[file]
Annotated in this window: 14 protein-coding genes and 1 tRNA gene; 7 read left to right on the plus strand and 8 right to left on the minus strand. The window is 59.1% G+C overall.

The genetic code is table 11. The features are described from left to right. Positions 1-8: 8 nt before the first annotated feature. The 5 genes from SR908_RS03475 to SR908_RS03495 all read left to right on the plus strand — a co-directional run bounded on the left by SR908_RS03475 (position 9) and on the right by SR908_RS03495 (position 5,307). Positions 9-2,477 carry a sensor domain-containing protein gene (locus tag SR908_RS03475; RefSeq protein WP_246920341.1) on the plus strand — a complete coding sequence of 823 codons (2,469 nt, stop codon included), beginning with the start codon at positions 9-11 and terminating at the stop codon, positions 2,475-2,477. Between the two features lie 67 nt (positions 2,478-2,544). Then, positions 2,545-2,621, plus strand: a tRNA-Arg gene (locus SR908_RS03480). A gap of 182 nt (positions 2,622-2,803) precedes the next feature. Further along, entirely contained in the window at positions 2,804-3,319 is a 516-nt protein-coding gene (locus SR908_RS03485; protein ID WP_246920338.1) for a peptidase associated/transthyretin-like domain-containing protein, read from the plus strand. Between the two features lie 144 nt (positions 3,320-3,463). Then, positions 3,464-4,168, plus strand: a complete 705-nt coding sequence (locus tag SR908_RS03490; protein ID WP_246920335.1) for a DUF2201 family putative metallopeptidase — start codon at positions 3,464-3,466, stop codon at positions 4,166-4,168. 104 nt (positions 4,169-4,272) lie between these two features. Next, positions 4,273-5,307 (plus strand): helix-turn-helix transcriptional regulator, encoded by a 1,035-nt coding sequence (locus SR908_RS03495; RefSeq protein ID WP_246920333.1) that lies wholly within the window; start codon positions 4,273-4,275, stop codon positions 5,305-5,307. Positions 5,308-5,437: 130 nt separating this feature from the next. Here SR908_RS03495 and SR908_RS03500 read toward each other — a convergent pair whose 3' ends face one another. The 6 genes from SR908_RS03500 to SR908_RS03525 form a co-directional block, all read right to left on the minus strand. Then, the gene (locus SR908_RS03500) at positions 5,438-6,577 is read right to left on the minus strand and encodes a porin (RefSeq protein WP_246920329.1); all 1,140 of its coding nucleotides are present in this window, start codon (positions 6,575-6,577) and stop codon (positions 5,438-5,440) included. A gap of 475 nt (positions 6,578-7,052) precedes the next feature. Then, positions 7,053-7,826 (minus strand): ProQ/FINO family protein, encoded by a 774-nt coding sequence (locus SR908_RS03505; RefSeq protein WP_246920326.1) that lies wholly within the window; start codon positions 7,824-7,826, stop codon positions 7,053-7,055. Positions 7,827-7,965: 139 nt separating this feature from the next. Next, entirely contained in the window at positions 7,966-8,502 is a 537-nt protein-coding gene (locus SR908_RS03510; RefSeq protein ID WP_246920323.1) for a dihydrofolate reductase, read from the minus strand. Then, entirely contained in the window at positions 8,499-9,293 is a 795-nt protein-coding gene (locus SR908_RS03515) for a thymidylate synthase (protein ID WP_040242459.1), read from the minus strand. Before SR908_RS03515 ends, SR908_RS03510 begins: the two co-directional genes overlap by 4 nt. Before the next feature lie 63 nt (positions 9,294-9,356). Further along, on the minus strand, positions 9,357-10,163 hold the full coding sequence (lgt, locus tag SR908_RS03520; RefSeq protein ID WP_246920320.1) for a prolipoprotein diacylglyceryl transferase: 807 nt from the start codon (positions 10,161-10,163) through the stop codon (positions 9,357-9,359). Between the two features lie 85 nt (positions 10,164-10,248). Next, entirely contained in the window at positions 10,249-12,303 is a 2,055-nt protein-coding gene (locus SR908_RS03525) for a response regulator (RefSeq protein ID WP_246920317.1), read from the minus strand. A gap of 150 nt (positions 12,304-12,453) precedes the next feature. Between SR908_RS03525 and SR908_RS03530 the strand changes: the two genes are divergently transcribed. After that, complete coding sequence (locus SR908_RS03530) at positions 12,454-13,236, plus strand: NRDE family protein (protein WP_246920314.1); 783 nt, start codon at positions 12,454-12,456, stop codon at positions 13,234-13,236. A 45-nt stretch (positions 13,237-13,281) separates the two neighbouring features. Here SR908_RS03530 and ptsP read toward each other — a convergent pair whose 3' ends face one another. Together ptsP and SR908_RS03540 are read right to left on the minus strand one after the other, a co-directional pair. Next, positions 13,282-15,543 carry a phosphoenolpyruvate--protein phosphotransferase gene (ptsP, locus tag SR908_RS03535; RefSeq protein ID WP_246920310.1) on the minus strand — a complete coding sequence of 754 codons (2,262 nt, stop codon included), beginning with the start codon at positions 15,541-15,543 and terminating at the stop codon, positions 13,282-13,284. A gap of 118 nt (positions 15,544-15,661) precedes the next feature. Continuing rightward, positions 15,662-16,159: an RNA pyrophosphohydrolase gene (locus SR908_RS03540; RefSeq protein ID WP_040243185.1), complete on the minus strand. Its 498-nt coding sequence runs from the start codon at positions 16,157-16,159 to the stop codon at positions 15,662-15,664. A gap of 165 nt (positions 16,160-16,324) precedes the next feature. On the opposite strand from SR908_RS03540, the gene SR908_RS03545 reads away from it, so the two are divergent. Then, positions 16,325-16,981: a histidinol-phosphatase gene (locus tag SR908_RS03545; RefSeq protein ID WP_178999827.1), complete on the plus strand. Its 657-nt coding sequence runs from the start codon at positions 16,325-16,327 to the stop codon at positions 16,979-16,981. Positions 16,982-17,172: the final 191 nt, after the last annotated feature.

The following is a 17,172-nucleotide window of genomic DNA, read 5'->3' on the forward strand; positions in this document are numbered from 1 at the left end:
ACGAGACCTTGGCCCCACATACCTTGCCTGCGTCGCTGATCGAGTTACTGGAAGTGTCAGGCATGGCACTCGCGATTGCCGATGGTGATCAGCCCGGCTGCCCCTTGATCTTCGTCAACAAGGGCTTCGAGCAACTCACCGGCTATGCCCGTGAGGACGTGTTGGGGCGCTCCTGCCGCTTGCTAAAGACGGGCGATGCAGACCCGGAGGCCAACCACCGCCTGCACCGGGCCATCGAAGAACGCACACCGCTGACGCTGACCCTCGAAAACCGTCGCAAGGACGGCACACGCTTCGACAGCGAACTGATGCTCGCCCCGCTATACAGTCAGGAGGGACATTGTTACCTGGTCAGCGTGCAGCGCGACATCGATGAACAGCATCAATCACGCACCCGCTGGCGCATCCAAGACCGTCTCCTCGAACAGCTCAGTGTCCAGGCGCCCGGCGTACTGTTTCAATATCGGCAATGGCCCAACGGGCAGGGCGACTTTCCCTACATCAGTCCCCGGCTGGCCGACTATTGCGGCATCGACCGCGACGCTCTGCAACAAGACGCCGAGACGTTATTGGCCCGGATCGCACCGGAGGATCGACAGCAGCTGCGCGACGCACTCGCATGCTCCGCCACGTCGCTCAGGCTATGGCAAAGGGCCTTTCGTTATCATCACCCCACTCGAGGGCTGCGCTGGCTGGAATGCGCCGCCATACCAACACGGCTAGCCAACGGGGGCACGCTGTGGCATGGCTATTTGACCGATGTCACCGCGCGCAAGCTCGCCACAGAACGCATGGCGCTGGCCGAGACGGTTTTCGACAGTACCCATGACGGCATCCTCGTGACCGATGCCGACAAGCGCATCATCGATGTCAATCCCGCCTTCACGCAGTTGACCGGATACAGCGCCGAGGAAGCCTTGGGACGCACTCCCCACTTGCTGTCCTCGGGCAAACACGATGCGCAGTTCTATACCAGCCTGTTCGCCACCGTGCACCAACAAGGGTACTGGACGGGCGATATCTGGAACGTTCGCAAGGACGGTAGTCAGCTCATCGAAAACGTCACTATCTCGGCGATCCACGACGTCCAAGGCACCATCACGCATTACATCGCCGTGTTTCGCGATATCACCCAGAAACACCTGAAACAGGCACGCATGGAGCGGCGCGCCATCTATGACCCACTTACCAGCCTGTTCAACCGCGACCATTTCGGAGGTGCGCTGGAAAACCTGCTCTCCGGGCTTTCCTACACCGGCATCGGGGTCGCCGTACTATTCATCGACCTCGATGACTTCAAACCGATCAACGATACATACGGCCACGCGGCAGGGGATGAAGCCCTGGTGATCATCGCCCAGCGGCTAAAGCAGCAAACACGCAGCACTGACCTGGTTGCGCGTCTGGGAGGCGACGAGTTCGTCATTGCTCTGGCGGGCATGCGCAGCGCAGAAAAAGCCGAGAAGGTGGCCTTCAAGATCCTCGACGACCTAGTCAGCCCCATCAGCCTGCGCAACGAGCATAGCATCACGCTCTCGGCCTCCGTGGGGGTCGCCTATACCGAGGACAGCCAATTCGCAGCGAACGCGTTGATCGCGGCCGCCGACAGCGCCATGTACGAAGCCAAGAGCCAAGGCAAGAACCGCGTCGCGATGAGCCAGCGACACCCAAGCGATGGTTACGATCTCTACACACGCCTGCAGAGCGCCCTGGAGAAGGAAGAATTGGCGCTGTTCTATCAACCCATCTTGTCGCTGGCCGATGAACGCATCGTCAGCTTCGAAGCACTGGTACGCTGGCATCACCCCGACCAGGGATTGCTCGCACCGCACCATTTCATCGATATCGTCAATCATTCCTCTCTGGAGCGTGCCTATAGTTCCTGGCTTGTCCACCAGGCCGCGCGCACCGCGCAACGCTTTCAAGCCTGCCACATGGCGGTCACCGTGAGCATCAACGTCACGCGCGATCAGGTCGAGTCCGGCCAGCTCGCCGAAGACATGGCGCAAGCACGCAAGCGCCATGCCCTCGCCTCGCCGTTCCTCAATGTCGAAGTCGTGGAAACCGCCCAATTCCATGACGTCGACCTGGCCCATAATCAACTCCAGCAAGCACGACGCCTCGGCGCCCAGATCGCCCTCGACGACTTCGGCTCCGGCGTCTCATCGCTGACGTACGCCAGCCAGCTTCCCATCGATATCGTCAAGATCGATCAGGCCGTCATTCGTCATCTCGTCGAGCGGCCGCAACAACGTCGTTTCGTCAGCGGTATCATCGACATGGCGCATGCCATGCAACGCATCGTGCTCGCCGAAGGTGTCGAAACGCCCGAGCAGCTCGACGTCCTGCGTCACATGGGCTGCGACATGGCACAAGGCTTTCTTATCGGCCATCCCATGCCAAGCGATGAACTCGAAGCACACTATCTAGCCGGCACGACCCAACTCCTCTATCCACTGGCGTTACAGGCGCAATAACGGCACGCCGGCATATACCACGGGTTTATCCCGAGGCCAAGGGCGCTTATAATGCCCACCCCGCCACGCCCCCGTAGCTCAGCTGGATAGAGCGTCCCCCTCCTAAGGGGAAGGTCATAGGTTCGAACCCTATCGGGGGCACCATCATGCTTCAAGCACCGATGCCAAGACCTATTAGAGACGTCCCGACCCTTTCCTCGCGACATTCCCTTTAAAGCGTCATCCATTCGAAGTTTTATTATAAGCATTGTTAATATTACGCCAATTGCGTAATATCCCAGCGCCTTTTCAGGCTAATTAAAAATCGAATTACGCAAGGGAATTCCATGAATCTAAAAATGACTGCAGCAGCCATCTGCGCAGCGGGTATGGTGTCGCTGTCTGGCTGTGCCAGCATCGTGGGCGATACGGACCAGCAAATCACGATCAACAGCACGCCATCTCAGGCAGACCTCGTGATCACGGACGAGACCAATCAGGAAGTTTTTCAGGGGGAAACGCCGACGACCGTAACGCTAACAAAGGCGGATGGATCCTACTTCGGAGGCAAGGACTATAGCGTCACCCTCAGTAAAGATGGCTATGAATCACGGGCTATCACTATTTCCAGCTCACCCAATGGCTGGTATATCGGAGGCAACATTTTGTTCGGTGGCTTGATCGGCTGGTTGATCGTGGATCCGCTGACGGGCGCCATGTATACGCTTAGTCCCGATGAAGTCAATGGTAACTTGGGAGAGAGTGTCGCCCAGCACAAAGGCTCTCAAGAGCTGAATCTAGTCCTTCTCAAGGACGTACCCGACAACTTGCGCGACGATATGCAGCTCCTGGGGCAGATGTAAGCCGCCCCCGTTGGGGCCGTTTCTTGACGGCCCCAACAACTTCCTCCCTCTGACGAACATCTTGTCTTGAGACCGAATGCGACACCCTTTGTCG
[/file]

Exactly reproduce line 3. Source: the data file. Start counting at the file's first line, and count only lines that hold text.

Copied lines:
The following is a 17,172-nucleotide window of genomic DNA, read 5'->3' on the forward strand; positions in this document are numbered from 1 at the left end: